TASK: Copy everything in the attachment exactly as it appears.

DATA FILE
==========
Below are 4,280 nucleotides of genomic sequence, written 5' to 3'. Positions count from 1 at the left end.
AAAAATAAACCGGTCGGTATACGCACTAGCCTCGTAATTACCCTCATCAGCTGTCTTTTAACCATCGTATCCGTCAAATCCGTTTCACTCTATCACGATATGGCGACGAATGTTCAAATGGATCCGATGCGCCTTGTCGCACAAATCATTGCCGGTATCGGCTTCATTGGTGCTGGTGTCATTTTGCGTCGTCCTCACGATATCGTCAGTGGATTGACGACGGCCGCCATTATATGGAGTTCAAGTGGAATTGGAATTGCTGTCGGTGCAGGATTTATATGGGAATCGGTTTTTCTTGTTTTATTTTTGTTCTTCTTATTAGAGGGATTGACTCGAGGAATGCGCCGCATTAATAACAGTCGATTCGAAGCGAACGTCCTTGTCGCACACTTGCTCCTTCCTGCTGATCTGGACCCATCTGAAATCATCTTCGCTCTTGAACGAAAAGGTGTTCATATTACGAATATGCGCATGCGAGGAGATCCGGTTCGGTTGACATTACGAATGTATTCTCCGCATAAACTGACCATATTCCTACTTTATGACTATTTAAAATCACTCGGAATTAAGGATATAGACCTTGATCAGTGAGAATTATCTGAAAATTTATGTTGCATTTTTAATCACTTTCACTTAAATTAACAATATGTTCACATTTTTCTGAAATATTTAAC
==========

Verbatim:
Below are 4,280 nucleotides of genomic sequence, written 5' to 3'. Positions count from 1 at the left end.
AAAAATAAACCGGTCGGTATACGCACTAGCCTCGTAATTACCCTCATCAGCTGTCTTTTAACCATCGTATCCGTCAAATCCGTTTCACTCTATCACGATATGGCGACGAATGTTCAAATGGATCCGATGCGCCTTGTCGCACAAATCATTGCCGGTATCGGCTTCATTGGTGCTGGTGTCATTTTGCGTCGTCCTCACGATATCGTCAGTGGATTGACGACGGCCGCCATTATATGGAGTTCAAGTGGAATTGGAATTGCTGTCGGTGCAGGATTTATATGGGAATCGGTTTTTCTTGTTTTATTTTTGTTCTTCTTATTAGAGGGATTGACTCGAGGAATGCGCCGCATTAATAACAGTCGATTCGAAGCGAACGTCCTTGTCGCACACTTGCTCCTTCCTGCTGATCTGGACCCATCTGAAATCATCTTCGCTCTTGAACGAAAAGGTGTTCATATTACGAATATGCGCATGCGAGGAGATCCGGTTCGGTTGACATTACGAATGTATTCTCCGCATAAACTGACCATATTCCTACTTTATGACTATTTAAAATCACTCGGAATTAAGGATATAGACCTTGATCAGTGAGAATTATCTGAAAATTTATGTTGCATTTTTAATCACTTTCACTTAAATTAACAATATGTTCACATTTTTCTGAAATATTTAAC